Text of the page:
Fedweek

Certain employees who were not previously eligible for FMLA leave may become immediately eligible based on a change in statute. Image: Vitalii Vodolazskyi/Shutterstock.com

OPM has told agencies that broadened eligibility for federal employees to take unpaid leave under the Family and Medical Leave Act is now in effect, as is eligibility to take paid parental leave as a substitute for that unpaid time.

A memo on chcoc.gov carries out a provision in a defense spending bill, effective as of its enactment last December 23, affecting eligibility for leave under the FMLA. Eligibility for unpaid leave, and by extension under the paid parental leave provision, begins only after one year of federal employment; the defense measure made military service under honorable conditions creditable toward that time.

“This means that certain employees who were not previously eligible for FMLA leave may become immediately eligible based on this statutory change. Employees who become immediately eligible for FMLA leave may also become immediately eligible for paid parental leave if they otherwise qualify for such leave based on the birth or placement of a child since paid parental leave is used via substitution for FMLA leave,” it says.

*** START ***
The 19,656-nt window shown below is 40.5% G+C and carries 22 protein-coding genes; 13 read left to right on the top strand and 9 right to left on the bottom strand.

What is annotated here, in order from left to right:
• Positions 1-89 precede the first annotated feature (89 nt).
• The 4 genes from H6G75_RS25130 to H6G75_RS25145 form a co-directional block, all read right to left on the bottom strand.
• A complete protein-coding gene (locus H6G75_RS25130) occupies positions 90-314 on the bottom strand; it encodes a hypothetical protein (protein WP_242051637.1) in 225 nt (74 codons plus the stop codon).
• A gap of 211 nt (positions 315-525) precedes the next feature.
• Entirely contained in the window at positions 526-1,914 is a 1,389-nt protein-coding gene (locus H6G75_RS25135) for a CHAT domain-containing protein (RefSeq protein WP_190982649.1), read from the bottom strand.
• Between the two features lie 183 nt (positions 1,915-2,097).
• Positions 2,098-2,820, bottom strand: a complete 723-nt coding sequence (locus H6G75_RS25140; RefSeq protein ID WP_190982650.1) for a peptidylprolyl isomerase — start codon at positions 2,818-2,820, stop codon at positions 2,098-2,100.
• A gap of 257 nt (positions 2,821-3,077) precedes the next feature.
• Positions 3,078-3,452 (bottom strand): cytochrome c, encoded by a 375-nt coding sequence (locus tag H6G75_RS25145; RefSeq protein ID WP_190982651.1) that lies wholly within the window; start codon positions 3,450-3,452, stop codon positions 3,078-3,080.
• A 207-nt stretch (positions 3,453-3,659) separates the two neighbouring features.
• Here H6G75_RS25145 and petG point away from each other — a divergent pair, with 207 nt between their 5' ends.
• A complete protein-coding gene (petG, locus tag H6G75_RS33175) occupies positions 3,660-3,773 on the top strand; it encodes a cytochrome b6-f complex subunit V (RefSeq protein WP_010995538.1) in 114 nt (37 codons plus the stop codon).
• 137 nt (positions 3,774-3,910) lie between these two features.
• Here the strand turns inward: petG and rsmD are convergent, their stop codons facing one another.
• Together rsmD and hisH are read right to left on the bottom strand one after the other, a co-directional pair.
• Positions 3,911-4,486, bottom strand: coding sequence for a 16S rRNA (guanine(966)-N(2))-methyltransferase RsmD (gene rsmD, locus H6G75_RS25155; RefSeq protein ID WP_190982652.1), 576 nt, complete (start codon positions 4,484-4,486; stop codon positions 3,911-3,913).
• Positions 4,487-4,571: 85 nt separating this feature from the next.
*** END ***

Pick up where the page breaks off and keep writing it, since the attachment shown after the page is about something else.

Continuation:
It notes, though, that “the statutory change affects eligibility for FMLA leave and paid parental leave on a prospective basis beginning on December 22, 2023; it does not provide for retroactive eligibility.”

OPM told agencies to notify their employees with prior military service who had not met the 12-month service requirement under the prior, more restrictive, policy that they contact their HR offices or other designated contacts to determine whether they now meet the service requirement.

“This is especially important for employees who have recently had or will soon have a child born or placed with them for adoption or foster care since under FMLA an employee’s entitlement to FMLA leave with substitution of paid parental leave may only be used during the 12-month period beginning on the date of the birth or placement of the employee’s child,” it said.

The memo gives as an example an employee who had a child last July 1 and previously was ineligible for FMLA leave and therefor paid parental leave. Although that employee is now eligible, the parental leave is available only until one year after the qualifying event, which would end June 30.

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